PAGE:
The SEM examination performed in this case reinforced the victim's positive identification through comparative radiographic examinations (AM and PM) of the dental fragments found. The team that will work in the identification must be aware that the calcinated bone elements are fragile as well as prepared to search the crime scene to collect all dental and bone elements that can contribute to the positive identification. All available methods should be used to develop them and to enable the forensic dentist to effectively use them.

Financial support and sponsorship


Conflicts of interest

There are no conflicts of interest.

   References Top

Dehaan JD. Kirk's Fire Investigation. Publisher: Prentice Hall; 5 edition (January 25, 2002);. p. 234.  Back to cited text no. 1
Berketa J, James H, Marino V. Dental implant changes following incineration. Forensic Sci Int 2011;207:50-4.  Back to cited text no. 2
Richards NF. Fire investigation – Destruction of corpses. Med Sci Law 1977;17:79-82.  Back to cited text no. 3
Silva RF, Pereira SD, Prado FB, Daruge E 2nd, Daruge E. Forensic odontology identification using smile photograph analysis – Case reports. J Forensic Odontostomatol 2008;26:12-7.  Back to cited text no. 4
Pol CA, Ghige SK, Gosavi SR, Hazarey VK. Effects of elevated temperatures on different restorative materials: An aid to forensic identification processes. J Forensic Dent Sci 2015;7:148-52.  Back to cited text no. 5
[PUBMED]  [Full text]  
Reesu GV, Augustine J, Urs AB. Forensic considerations when dealing with incinerated human dental remains. J Forensic Leg Med 2015;29:13-7.  Back to cited text no. 6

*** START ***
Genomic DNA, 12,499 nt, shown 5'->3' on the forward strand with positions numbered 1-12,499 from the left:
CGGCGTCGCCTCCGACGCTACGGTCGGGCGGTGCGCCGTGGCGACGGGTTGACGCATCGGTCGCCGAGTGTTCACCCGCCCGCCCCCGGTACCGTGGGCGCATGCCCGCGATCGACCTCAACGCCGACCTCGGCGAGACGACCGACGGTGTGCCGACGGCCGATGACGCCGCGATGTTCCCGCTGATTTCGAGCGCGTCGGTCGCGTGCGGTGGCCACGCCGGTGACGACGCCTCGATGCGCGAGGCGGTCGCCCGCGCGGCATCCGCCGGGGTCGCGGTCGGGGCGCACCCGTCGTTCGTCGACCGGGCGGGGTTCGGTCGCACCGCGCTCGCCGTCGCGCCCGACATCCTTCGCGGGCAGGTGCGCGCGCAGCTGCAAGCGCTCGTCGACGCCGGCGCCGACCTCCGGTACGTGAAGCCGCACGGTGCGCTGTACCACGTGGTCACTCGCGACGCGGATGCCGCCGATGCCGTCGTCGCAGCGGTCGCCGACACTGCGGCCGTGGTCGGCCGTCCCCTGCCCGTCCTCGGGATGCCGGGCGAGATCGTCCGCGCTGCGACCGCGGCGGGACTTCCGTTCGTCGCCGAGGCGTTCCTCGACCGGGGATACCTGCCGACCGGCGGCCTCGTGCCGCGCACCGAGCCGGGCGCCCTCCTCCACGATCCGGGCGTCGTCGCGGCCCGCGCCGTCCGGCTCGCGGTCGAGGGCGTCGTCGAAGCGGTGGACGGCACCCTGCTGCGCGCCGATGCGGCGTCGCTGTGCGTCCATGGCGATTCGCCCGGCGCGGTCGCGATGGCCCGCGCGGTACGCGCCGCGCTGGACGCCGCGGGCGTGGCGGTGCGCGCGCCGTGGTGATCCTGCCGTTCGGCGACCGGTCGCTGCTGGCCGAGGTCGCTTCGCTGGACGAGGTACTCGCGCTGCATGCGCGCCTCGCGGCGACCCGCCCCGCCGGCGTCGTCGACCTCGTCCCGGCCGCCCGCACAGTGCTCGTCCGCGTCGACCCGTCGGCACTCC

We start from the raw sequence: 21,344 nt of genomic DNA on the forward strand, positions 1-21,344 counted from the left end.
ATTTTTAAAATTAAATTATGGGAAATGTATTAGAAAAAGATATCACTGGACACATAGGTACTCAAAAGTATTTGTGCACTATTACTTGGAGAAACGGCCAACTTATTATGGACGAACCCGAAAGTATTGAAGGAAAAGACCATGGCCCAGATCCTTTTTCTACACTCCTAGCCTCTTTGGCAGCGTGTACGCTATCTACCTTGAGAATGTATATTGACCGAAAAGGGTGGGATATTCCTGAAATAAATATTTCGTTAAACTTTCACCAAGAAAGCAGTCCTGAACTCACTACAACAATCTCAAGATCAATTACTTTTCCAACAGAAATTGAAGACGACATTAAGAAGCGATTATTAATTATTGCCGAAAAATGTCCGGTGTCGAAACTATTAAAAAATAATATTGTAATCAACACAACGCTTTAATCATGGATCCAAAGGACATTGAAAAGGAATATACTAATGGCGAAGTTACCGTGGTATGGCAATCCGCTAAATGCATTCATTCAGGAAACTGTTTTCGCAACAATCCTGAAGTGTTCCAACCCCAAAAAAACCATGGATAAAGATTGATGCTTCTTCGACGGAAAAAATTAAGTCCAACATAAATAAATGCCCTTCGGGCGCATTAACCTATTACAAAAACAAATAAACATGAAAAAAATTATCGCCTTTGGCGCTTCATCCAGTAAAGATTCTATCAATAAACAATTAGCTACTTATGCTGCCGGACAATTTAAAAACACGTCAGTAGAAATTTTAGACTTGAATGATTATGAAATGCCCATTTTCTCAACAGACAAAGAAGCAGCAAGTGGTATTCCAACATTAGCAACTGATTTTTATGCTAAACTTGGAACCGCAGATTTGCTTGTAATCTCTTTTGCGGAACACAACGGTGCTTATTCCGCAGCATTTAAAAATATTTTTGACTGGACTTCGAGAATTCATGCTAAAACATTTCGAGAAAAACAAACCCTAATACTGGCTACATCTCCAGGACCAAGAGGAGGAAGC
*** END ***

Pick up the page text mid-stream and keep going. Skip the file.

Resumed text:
INTERPOL Disaster Victim Identification Guide: INTERPOL 2014 (Proposed Amendments: March 2014).  Back to cited text no. 7
Viana “Commercial Forms of Dental Implants”, Monograph presented for the title of Specialist in Dentistry, in post graduation, CIODONTO; 2010. p. 45.  Back to cited text no. 8
Santos WA, Paulista CR, Pessanha DC, Erthal M Jr., Reis AC. A Brief analysis of the use of 6061 aluminum alloy in automotive bodies., XIII CIBEM –Lisboa; 2017. p. 2-8.  Back to cited text no. 9
Figueiredo AM, Enzweilwe J, Sígolo JB, Camargo SP, Gumiero FC, Pavese A. Evaluation of the vanadium concentration in parks of the city of São Paulo, XIII Brazilian Congress of Geochemistry; 2011.  Back to cited text no. 10
Patidar KA, Parwani R, Wanjari S. Effects of high temperature on different restorations in forensic identification: Dental samples and mandible. J Forensic Dent Sci 2010;2:37-43.  Back to cited text no. 11
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Bagdey SP, Moharil RB, Dive AM, Thakur S, Bodhade A, Dhobley AA. Effect of various temperatures on restored and unrestored teeth: A forensic study. J Forensic Dent Sci 2014;6:62-6.  Back to cited text no. 12
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Vandrangi SK, Radhika MB, Paremala K, Reshma V, Sudhakara M, Hosthor SS. Adjunctive role of dental restorations in personal identification of burnt victims. J Oral Maxillofac Pathol 2016;20:154-61.  Back to cited text no. 13
[PUBMED]  [Full text]  
Albuquerque Neto AD, Farias Neto AM, Cavalcante JR, Cavalcante DK, Sampaio TR, Costa VS. Effect of high temperatures to the oro-dental tissues and dental materials: A review. Rev Bras Odontol Leg 2015;2:89-104.  Back to cited text no. 14


  [Figure 1], [Figure 2], [Figure 3], [Figure 4], [Figure 5], [Figure 6]

  [Table 1], [Table 2]